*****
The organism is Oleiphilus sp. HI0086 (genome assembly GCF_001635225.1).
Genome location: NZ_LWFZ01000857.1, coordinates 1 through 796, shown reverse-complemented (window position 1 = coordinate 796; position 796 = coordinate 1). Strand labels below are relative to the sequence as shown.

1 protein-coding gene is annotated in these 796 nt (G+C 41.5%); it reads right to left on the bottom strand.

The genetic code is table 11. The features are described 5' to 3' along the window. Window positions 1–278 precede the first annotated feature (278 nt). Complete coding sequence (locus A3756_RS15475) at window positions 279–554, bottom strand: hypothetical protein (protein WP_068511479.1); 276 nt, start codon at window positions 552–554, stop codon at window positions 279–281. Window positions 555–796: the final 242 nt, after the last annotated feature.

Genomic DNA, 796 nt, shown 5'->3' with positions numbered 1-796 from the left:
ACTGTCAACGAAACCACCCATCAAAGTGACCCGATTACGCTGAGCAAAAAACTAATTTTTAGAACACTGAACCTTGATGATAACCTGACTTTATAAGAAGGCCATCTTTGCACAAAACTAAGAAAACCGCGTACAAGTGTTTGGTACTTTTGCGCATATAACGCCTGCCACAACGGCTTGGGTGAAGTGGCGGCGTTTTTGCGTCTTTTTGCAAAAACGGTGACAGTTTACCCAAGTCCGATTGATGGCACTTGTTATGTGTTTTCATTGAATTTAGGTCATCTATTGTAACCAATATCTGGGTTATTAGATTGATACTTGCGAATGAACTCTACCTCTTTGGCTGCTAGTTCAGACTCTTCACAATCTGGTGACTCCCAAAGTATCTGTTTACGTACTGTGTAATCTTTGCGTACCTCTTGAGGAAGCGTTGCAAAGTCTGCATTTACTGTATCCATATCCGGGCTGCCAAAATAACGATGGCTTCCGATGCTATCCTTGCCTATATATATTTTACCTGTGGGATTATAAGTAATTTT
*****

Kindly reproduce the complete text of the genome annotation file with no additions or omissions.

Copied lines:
The organism is Oleiphilus sp. HI0086 (genome assembly GCF_001635225.1).
Genome location: NZ_LWFZ01000857.1, coordinates 1 through 796, shown reverse-complemented (window position 1 = coordinate 796; position 796 = coordinate 1). Strand labels below are relative to the sequence as shown.

1 protein-coding gene is annotated in these 796 nt (G+C 41.5%); it reads right to left on the bottom strand.

The genetic code is table 11. The features are described 5' to 3' along the window. Window positions 1–278 precede the first annotated feature (278 nt). Complete coding sequence (locus A3756_RS15475) at window positions 279–554, bottom strand: hypothetical protein (protein WP_068511479.1); 276 nt, start codon at window positions 552–554, stop codon at window positions 279–281. Window positions 555–796: the final 242 nt, after the last annotated feature.

Genomic DNA, 796 nt, shown 5'->3' with positions numbered 1-796 from the left:
ACTGTCAACGAAACCACCCATCAAAGTGACCCGATTACGCTGAGCAAAAAACTAATTTTTAGAACACTGAACCTTGATGATAACCTGACTTTATAAGAAGGCCATCTTTGCACAAAACTAAGAAAACCGCGTACAAGTGTTTGGTACTTTTGCGCATATAACGCCTGCCACAACGGCTTGGGTGAAGTGGCGGCGTTTTTGCGTCTTTTTGCAAAAACGGTGACAGTTTACCCAAGTCCGATTGATGGCACTTGTTATGTGTTTTCATTGAATTTAGGTCATCTATTGTAACCAATATCTGGGTTATTAGATTGATACTTGCGAATGAACTCTACCTCTTTGGCTGCTAGTTCAGACTCTTCACAATCTGGTGACTCCCAAAGTATCTGTTTACGTACTGTGTAATCTTTGCGTACCTCTTGAGGAAGCGTTGCAAAGTCTGCATTTACTGTATCCATATCCGGGCTGCCAAAATAACGATGGCTTCCGATGCTATCCTTGCCTATATATATTTTACCTGTGGGATTATAAGTAATTTT